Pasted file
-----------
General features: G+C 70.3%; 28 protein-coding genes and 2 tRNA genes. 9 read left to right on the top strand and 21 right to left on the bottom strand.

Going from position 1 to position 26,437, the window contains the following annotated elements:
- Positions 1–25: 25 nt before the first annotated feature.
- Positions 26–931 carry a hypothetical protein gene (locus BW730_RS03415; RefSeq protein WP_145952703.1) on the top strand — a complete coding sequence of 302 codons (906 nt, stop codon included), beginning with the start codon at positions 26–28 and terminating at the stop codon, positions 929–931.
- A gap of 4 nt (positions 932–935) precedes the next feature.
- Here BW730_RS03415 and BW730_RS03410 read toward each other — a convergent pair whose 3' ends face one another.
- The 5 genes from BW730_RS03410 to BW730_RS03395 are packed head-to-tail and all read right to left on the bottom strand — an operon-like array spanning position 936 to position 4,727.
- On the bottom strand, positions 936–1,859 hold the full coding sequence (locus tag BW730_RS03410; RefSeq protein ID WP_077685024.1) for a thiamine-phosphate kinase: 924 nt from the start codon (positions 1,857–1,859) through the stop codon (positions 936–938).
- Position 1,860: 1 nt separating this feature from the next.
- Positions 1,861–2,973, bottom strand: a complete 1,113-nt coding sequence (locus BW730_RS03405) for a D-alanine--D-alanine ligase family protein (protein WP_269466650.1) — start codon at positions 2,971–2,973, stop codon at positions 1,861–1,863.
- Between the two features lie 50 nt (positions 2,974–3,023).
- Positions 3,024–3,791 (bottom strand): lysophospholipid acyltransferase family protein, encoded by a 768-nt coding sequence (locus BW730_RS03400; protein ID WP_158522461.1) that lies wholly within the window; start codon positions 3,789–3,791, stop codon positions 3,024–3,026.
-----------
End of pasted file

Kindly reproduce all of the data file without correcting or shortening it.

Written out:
General features: G+C 70.3%; 28 protein-coding genes and 2 tRNA genes. 9 read left to right on the top strand and 21 right to left on the bottom strand.

Going from position 1 to position 26,437, the window contains the following annotated elements:
- Positions 1–25: 25 nt before the first annotated feature.
- Positions 26–931 carry a hypothetical protein gene (locus BW730_RS03415; RefSeq protein WP_145952703.1) on the top strand — a complete coding sequence of 302 codons (906 nt, stop codon included), beginning with the start codon at positions 26–28 and terminating at the stop codon, positions 929–931.
- A gap of 4 nt (positions 932–935) precedes the next feature.
- Here BW730_RS03415 and BW730_RS03410 read toward each other — a convergent pair whose 3' ends face one another.
- The 5 genes from BW730_RS03410 to BW730_RS03395 are packed head-to-tail and all read right to left on the bottom strand — an operon-like array spanning position 936 to position 4,727.
- On the bottom strand, positions 936–1,859 hold the full coding sequence (locus tag BW730_RS03410; RefSeq protein ID WP_077685024.1) for a thiamine-phosphate kinase: 924 nt from the start codon (positions 1,857–1,859) through the stop codon (positions 936–938).
- Position 1,860: 1 nt separating this feature from the next.
- Positions 1,861–2,973, bottom strand: a complete 1,113-nt coding sequence (locus BW730_RS03405) for a D-alanine--D-alanine ligase family protein (protein WP_269466650.1) — start codon at positions 2,971–2,973, stop codon at positions 1,861–1,863.
- Between the two features lie 50 nt (positions 2,974–3,023).
- Positions 3,024–3,791 (bottom strand): lysophospholipid acyltransferase family protein, encoded by a 768-nt coding sequence (locus BW730_RS03400; protein ID WP_158522461.1) that lies wholly within the window; start codon positions 3,789–3,791, stop codon positions 3,024–3,026.